On Dec 4, former Higher Education Minister Datuk Seri Mohamed Khaled Nordin said more disabled students would be allowed into polytechnics, beginning with the 210 seats this year.
He said currently, only those who are hearing- and speech-impaired are allowed into polytechnics, but more spots would be opened up to accommodate any disabled student who can perform physical work and carry out practical training.
Speaking at the launch of the Polytechnic Transformation 2023-2030 programme, he said he hoped the ministry could offer more places to those who qualify via the various special pathways in the next three to five years.
Under the 12th Malaysia Plan, the government, said the Human Resources Ministry, was focused on transforming the TVET delivery system and increasing its attractiveness as an additional and viable education pathway.
A special entry route for vulnerable groups such as the disabled, B40 group, and indigenous communities, is also being provided to increase TVET enrolment under the Higher Education Ministry.
“The Higher Education Ministry is also in the works to develop a special route for Islamic religious students in Tahfiz and Maahad schools to participate in various TVET programmes under it,” said the Human Resources Ministry in a statement to StarEdu.
“The government recognises that TVET plays a crucial role in preparing the workforce with the necessary skills and competencies to meet the needs of the country’s growing economy,” it added.
But it is not just the disabled who can benefit from TVET, said Malaysia Research Institute for Vocational Education and Training (MyRIVET) Innovation, and Consultation deputy director Assoc Prof Dr Lai Chee Sern.
The elderly, he said when speaking on the Enhancement of Science, Engineering, and Mathematics (STEM)-related generic Skills in TVET, also stand to benefit from mastering skills.
“Skills can become outdated. Lifelong learning is crucial particularly for vulnerable groups who will need to constantly reskill and upskill so that they are able to upgrade themselves and secure a decent job,” he said during the Skills for Prosperity Programme in Malaysia on Sept 29.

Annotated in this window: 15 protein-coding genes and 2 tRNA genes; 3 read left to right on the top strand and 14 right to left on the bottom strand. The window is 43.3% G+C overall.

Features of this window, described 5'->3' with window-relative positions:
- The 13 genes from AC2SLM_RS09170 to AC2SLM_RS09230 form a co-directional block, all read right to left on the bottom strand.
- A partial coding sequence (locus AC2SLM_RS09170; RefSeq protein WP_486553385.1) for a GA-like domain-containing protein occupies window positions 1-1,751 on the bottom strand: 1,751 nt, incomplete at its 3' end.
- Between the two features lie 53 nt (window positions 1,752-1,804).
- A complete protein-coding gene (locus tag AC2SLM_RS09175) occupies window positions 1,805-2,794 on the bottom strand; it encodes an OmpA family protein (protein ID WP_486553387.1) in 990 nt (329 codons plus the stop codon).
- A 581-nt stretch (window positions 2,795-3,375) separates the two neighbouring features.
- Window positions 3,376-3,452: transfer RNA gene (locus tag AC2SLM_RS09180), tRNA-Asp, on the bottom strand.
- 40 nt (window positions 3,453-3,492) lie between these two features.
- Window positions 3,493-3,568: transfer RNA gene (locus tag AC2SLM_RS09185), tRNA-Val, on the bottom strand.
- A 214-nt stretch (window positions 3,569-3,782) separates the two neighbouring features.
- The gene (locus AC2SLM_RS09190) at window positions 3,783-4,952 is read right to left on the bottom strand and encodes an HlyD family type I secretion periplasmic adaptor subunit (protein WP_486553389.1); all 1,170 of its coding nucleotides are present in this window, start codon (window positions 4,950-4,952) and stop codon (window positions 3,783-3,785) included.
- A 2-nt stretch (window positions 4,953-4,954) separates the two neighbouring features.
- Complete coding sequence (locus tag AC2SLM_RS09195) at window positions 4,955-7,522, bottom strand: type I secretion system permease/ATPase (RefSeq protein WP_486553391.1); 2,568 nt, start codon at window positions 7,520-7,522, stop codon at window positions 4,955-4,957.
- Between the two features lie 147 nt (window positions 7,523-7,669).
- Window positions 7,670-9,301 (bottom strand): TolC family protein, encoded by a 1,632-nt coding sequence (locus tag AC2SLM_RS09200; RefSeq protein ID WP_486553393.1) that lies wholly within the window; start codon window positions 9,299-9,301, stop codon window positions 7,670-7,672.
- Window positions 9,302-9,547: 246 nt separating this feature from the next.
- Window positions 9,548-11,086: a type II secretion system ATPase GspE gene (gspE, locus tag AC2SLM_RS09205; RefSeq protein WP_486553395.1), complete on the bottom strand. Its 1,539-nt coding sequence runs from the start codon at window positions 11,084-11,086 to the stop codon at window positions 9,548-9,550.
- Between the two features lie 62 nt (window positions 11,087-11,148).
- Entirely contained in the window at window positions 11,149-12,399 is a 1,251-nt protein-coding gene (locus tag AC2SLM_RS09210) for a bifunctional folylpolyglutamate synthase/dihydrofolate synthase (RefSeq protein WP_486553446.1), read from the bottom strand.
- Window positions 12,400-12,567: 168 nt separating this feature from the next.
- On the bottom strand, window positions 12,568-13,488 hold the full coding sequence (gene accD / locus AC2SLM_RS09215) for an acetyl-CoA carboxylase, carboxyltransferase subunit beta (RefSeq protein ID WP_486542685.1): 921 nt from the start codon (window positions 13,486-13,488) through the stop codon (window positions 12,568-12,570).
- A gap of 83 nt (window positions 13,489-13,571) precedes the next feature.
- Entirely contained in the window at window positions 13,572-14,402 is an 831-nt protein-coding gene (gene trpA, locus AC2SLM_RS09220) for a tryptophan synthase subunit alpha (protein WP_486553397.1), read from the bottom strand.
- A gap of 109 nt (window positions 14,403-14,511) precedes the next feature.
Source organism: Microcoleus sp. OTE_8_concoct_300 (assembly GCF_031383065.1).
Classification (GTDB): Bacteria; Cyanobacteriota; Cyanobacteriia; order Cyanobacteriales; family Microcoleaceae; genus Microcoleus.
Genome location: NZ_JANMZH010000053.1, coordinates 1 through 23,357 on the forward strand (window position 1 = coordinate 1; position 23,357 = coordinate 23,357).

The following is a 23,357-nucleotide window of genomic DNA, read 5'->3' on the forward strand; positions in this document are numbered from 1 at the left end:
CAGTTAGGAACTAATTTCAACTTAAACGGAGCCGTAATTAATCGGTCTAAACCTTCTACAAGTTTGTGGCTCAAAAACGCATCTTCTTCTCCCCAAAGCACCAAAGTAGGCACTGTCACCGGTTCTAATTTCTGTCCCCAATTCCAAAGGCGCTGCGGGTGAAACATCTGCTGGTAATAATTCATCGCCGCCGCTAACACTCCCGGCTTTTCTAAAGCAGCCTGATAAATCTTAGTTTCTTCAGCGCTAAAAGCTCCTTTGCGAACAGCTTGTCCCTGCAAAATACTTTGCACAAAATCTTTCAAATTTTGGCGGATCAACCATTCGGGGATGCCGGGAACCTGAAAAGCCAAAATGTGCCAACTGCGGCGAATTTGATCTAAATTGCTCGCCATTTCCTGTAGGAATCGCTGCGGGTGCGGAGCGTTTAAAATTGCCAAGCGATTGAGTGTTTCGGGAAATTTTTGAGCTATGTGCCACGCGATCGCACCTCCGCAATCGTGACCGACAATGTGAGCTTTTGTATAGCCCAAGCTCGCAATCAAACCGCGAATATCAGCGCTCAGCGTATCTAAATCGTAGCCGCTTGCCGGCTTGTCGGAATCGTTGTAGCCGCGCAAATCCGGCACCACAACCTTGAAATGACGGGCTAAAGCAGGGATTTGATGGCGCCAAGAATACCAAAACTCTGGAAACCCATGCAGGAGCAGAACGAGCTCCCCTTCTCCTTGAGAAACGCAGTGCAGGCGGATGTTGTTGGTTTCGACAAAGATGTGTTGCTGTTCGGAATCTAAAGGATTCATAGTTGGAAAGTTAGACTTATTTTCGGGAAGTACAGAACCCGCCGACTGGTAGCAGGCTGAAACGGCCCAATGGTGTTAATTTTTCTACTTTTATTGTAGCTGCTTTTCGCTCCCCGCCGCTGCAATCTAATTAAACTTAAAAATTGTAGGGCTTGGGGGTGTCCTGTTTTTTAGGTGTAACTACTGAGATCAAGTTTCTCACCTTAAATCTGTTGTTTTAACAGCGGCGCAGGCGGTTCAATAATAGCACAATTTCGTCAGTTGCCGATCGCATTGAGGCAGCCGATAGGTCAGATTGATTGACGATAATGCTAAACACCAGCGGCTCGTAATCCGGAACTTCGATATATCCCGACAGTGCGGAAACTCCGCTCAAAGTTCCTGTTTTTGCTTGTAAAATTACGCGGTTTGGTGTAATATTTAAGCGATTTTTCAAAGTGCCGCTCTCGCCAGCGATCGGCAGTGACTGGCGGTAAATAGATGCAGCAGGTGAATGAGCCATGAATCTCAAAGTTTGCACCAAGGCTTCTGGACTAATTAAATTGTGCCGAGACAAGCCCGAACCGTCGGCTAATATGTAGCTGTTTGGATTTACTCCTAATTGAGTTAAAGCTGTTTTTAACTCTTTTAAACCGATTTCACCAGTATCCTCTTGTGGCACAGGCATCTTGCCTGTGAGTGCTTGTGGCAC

During the closing ceremony of the event, International Labour Office chief technical advisor Dr Junichi Mori said while Malaysia has made great strides in access to TVET, it still has a long way to go to ensure gender equality, social inclusion, continuous career progression, as well as core skills, including STEM skills.
Stressing the need for policies that support vulnerable communities, particularly women, he said while there are no barriers for entry, there are other unconscious barriers we need to overcome.
We need to have conducive and safe learning within TVET institutions for communities with special needs. Meticulous planning with a focus on accessibility, and an unwavering commitment to inclusivity are imperative. Attention, especially to accessibility, is crucial to ensure that physical infrastructure of the institute caters to individuals with disabilities.
This involves installing ramps, lifts, wide doorways and accessible bathrooms to create an inclusive environment. Incorporating universal design principles in the layout of classrooms, labs and workshops is also important. For example, flexible furniture that is moveable and adaptable allows for easy rearrangement of the classroom layout to accommodate different learning and mobility needs.
This approach ensures access to a diverse range of learners.
Kota Kinabalu Industrial Training Institute
The disabled need moral support and the opportunity to work so they can support themselves. We need more direct approaches to get disabled students into TVET. This means visiting their homes and making sure they are fit to be enrolled in the course. We welcome disabled students as long as they are willing to learn but they must be able to read, count and write.
Muhammad Anuar Omar, Aimi Academy chief executive officer and Youth Transformation Club president